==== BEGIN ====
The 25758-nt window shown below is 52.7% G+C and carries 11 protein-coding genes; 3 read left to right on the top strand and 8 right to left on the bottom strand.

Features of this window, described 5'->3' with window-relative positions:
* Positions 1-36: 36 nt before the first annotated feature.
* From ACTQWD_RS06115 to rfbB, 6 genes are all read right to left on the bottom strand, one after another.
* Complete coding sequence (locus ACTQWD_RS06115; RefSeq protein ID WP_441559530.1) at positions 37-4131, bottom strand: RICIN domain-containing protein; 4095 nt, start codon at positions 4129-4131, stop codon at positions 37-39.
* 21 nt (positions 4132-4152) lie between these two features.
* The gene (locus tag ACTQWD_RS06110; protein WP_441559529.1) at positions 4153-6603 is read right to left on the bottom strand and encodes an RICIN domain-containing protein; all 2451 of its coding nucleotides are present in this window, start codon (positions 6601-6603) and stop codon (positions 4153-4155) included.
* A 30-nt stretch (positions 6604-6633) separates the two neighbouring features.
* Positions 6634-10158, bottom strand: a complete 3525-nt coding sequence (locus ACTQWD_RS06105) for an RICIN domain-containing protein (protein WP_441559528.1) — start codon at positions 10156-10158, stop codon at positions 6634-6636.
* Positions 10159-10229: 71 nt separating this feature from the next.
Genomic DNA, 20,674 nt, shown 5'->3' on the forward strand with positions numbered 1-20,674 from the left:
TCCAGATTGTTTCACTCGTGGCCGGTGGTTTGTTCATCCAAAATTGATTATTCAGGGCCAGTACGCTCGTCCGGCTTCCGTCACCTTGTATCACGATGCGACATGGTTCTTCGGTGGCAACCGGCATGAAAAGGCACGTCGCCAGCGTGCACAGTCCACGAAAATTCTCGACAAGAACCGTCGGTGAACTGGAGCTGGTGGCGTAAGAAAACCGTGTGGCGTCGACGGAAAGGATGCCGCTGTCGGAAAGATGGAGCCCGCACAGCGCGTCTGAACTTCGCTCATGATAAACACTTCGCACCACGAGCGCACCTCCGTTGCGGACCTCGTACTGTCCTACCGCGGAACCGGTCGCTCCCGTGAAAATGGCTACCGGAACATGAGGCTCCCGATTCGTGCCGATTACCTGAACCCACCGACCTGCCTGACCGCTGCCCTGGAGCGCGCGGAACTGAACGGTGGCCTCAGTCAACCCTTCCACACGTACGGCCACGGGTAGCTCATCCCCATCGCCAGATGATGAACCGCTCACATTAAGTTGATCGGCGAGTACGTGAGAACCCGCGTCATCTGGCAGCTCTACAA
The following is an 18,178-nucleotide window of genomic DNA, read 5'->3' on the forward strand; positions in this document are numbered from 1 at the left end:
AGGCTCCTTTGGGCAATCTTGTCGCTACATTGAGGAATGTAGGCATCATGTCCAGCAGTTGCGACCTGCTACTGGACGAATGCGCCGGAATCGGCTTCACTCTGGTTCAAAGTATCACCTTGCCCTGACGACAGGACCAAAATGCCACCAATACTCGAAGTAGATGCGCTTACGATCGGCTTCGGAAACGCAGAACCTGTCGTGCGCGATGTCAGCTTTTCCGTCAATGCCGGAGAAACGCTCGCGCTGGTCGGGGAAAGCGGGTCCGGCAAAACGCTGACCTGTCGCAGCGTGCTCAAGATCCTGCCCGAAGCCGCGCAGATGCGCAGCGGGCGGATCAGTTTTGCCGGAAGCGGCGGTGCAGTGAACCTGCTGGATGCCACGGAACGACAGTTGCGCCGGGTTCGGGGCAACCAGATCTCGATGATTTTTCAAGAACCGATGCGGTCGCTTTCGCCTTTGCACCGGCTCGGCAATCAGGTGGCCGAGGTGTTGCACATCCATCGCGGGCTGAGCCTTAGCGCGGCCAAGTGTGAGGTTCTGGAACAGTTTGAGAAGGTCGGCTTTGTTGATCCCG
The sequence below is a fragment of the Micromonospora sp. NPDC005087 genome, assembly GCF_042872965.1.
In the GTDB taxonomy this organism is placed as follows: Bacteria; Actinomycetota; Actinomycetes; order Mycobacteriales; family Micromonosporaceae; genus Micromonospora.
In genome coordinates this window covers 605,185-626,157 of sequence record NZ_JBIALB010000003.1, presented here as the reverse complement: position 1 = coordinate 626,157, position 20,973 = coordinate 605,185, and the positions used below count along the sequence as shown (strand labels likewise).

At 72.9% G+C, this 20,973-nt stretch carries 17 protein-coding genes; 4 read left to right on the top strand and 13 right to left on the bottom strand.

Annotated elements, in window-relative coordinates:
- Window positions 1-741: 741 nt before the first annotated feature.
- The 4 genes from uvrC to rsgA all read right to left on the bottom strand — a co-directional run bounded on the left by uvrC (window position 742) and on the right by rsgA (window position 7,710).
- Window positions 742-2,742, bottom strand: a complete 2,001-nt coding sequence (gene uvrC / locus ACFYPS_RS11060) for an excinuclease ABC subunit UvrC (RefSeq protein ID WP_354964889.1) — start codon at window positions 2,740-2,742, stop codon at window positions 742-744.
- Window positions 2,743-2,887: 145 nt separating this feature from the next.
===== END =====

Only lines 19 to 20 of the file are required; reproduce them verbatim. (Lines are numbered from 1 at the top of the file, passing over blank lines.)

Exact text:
Annotated elements, in window-relative coordinates:
- Window positions 1-741: 741 nt before the first annotated feature.